One of the largest challenges currently facing Hong Kong’s gerontech ecosystem is helping end-users in the community to access and utilise gerontech. Currently, the Innovation and Technology Fund for Application in Elderly and Rehabilitation Care (HK$1 billion I&T Fund) is the most important gerontech-related Government funding. However, as more than half of Hong Kong’s elderly homes are 100% privately funded, elderly living in these facilities cannot benefit from the Fund. Therefore, we recommend that the Social Welfare Department renew and extend the Fund to cover all 100% privately funded care service providers. 

    Moreover, only less than 8.1% of the elderly in Hong Kong live in residential care homes, whereas the vast majority (91.9%) live in domestic households, meaning that most end-users do not receive any direct gerontech-related government subsidies. The OHKF suggests the Government expand the scope and amount of the Elderly Health Care Voucher Scheme and the Community Care Service Voucher to help the elderly procure gerontech products and services. 

    In addition, as there are no public facilities where end-users can easily access products in all 18 districts in Hong Kong, the Foundation proposes the Government set up a "Gerontech Corner" in District Health Centres. The purpose of this “corner” is to allow users to use the extended voucher schemes to directly purchase or rent gerontech products, promote public education and awareness, and serve as a "product testing hub" to collect users’ feedback. 

    Currently, although there are initiatives that help elderly and persons with disabilities living in public housing to receive basic home modification, unfortunately similar schemes do not exist for end-users living in private housing. Therefore, the Government should set up a similar home modification scheme for those who in private housing, under which eligible households would receive a one-off subsidy of up to HK$10,000.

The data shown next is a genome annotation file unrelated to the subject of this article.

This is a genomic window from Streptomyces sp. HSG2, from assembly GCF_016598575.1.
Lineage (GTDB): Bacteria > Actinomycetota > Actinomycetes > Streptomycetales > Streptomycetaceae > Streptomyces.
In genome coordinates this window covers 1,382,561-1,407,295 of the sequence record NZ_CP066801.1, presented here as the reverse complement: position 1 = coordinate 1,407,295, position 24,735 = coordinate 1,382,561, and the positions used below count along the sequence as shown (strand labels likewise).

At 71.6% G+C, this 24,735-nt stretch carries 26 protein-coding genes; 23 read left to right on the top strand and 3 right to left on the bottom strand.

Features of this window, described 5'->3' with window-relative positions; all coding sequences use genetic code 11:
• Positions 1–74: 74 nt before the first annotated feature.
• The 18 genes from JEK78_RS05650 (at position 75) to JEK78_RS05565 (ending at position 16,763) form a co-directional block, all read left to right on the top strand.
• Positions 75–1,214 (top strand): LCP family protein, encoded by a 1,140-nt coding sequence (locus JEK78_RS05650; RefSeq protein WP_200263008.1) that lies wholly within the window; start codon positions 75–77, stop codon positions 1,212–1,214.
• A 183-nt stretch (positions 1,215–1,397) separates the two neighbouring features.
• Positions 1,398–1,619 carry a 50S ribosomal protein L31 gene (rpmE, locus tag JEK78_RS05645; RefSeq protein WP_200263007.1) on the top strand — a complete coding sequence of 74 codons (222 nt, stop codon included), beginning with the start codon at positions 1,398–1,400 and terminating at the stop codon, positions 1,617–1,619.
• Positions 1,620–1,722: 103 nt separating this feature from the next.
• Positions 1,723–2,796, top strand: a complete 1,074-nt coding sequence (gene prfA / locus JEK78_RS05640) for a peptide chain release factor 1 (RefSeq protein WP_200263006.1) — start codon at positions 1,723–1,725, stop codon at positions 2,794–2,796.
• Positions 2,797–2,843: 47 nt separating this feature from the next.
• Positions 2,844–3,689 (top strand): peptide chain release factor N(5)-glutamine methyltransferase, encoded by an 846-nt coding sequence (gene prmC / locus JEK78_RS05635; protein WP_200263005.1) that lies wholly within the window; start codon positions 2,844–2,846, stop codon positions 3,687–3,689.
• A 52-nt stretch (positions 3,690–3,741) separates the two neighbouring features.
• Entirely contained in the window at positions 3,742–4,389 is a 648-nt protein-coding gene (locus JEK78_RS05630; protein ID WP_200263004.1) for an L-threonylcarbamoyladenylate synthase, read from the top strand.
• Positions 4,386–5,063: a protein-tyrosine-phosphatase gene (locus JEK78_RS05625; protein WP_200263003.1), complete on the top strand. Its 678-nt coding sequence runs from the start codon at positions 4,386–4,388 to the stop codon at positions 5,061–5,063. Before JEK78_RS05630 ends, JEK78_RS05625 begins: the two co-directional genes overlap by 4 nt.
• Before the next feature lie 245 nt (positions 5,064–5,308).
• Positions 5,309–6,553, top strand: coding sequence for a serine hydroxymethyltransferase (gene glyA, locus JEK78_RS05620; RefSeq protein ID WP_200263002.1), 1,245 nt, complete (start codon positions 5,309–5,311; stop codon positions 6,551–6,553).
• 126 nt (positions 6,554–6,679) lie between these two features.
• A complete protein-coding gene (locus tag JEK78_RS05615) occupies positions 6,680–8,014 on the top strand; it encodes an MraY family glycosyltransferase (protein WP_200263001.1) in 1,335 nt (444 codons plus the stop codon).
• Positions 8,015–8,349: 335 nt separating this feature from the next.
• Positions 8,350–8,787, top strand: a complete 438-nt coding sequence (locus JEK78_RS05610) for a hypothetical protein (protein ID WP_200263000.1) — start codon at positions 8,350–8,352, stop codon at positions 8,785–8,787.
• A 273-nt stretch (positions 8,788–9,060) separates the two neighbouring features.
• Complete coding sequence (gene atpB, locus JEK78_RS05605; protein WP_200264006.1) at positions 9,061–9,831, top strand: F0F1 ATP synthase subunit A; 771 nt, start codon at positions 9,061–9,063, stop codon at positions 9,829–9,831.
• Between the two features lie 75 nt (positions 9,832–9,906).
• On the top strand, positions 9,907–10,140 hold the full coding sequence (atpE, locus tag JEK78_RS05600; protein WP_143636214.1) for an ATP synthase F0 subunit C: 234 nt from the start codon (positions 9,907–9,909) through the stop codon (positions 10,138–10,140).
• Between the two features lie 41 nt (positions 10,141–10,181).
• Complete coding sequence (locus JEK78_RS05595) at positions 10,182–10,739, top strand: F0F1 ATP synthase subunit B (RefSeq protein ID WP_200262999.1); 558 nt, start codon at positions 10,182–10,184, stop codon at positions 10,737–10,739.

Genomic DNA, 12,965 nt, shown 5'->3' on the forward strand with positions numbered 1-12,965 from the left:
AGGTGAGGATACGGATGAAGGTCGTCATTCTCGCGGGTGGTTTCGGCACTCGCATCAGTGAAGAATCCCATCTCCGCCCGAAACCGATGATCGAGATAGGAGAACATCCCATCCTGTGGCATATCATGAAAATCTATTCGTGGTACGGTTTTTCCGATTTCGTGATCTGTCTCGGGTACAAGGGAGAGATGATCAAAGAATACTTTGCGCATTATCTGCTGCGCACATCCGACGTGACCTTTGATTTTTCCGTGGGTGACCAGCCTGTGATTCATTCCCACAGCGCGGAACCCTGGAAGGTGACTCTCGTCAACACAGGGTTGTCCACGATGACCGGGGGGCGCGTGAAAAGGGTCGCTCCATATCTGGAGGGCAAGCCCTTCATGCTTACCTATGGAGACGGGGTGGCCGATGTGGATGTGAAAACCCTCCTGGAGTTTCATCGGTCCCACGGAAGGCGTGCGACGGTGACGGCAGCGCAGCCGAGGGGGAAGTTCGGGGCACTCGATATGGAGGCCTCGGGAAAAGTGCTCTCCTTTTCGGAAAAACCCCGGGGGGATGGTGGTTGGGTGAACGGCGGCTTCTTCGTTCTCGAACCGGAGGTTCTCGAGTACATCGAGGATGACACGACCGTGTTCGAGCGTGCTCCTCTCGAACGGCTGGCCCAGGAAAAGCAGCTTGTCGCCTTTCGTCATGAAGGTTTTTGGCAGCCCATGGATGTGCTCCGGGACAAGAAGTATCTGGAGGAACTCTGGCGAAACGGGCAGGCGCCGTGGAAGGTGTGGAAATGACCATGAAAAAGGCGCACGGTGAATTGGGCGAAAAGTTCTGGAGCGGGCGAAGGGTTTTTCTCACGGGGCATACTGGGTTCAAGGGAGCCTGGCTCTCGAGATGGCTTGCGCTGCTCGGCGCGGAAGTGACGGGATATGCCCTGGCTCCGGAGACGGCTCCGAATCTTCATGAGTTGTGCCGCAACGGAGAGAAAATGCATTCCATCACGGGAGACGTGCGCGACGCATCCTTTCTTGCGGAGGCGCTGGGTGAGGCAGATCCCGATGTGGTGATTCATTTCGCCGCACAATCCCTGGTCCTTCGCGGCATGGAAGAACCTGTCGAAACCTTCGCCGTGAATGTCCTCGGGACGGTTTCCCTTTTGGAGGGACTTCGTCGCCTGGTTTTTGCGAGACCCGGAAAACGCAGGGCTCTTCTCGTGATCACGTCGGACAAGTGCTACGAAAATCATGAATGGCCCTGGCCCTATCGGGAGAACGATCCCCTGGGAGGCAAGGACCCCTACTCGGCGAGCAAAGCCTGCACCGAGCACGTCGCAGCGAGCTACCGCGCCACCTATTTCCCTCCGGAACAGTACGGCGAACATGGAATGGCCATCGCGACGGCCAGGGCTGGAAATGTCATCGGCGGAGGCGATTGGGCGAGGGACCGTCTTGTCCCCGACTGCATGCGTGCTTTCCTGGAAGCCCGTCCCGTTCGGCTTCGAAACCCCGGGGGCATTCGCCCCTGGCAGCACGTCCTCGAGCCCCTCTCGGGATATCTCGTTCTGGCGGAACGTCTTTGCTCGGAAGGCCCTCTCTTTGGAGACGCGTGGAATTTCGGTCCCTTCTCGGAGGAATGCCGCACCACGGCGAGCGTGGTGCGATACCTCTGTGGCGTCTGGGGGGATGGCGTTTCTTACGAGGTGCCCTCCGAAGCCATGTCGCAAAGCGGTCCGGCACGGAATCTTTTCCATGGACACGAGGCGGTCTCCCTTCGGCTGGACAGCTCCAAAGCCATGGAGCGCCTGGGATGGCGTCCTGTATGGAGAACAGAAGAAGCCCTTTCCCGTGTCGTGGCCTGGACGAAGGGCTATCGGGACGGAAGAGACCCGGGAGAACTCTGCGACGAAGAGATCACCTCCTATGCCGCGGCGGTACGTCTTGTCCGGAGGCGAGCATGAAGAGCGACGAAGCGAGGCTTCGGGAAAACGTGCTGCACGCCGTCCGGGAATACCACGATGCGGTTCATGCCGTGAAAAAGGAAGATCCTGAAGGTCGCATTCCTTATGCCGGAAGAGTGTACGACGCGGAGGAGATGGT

Last but not least, we hope that the Government will adopt measures to attract more parties to foster the development of the gerontech ecosystem. For instance, the Government should seek more gerontech public-private partnership opportunities, particularly through the innovative “Pay-for-Success” financing model. We also recommend the Government cultivate more gerontech talent through organising Qualifications Framework-recognised gerontech skill training courses and optimising university policies related to knowledge transfer.

    OHKF Assistant Research Director and Head of Economic Development Research of Public Policy Institute Kenny Shui pointed out: “Gerontechnology is widely adopted in advanced economies as a key to address the challenges associated with population ageing, with the pandemic further accelerating its development. In anticipation of the growth in demand for gerontech products, we must ensure that the relevant suppliers, infrastructure, investment, and talents grow and develop in the meantime. Indeed, the GT Platform is ideally positioned to connect different stakeholders for collaboration that can help further develop the city’s gerontech ecosystem.” 

    Building an Age-Friendly City—Embedding Gerontechnology into Everyday Life
    Chinese Version: https://bit.ly/3rb64Kd
    English Version: https://bit.ly/3HWKXS0

    OHKF Releases Gerontechnology Report to Promote Building an Age-Friendly City
    Our Hong Kong Foundation publishes its latest research report entitled Building an Age-Friendly City—Embedding Gerontechnology into Everyday Life, putting forward policy recommendations in five key areas, to further develop Hong Kong’s gerontech ecosystem to help overcome the various challenges associated with population ageing.

     

    OHKF Releases Gerontechnology Report to Promote Building an Age-Friendly City
    Pictured are: OHKF Assistant Research Director and Head of Economic Development Research of Public Policy Institute Kenny Shui (left), Chief Executive of Hong Kong Council of Social Service CHUA Hoi-wai (right).